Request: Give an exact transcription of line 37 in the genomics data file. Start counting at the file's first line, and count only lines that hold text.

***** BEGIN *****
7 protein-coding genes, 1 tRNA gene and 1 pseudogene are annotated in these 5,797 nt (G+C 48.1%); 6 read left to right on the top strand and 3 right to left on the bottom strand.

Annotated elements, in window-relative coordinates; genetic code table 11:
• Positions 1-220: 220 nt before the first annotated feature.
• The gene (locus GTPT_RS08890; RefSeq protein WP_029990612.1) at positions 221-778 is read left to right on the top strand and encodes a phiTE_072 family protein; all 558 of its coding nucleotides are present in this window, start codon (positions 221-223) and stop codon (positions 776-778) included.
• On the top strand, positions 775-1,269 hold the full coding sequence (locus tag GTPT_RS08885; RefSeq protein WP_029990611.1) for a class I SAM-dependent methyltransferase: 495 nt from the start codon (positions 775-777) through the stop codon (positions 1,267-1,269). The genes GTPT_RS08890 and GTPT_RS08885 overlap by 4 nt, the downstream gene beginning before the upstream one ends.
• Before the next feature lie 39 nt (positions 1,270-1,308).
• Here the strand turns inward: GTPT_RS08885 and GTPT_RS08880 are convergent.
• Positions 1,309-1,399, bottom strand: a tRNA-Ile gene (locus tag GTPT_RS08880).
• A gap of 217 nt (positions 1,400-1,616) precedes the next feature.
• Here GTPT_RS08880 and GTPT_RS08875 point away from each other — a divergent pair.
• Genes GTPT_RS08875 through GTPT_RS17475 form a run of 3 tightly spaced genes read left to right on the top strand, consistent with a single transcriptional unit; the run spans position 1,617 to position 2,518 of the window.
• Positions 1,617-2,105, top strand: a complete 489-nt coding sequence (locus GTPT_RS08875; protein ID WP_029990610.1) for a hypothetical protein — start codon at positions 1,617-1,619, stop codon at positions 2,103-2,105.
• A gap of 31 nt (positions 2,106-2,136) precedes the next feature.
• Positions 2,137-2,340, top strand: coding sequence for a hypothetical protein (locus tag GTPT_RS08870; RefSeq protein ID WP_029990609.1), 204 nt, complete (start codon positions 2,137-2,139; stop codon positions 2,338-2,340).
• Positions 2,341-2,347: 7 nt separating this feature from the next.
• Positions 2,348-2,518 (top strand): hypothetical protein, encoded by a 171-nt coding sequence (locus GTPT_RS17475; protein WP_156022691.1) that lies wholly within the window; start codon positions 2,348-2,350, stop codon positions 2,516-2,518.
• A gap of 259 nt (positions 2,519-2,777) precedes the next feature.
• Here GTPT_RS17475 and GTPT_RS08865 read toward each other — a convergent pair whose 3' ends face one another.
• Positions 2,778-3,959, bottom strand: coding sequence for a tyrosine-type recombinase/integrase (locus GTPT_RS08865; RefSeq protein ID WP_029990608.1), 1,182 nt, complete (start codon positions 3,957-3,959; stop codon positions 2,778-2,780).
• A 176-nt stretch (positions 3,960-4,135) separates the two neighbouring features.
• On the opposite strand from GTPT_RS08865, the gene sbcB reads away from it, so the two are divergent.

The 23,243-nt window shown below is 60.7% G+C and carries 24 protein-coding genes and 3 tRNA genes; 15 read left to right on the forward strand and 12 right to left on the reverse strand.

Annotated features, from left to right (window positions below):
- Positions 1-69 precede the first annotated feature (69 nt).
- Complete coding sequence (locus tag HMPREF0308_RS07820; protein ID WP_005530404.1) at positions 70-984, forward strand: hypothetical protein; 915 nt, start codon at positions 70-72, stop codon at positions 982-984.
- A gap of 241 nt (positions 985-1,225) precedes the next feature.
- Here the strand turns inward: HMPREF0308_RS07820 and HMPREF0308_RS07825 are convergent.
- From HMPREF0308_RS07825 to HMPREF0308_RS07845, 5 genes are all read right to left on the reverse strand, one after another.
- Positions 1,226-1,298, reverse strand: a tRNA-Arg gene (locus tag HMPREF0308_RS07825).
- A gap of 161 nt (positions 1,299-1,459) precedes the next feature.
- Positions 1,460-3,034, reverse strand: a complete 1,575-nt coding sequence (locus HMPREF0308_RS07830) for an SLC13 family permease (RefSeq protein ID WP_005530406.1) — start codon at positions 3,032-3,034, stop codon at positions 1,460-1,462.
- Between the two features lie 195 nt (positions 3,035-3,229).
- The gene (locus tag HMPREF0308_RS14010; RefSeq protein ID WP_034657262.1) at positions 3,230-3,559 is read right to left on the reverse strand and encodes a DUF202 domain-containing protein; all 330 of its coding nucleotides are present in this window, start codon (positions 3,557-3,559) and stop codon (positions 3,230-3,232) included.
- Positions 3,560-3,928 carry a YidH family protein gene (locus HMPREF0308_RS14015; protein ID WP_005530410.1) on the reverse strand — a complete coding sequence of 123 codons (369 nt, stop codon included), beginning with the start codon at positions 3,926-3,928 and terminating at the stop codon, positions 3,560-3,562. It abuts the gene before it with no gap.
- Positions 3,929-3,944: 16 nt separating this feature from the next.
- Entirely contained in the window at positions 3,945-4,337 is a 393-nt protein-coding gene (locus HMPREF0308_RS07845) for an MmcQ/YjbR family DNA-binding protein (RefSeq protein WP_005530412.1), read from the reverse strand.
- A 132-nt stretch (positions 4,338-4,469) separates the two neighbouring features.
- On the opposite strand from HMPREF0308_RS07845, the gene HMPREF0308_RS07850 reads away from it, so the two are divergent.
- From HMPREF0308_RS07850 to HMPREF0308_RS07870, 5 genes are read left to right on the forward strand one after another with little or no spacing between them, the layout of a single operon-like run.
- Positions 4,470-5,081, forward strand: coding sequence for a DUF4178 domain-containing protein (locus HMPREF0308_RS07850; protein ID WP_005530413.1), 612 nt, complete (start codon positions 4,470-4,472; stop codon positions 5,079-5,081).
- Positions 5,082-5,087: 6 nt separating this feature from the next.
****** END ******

- A 132-nt stretch (positions 4,338-4,469) separates the two neighbouring features.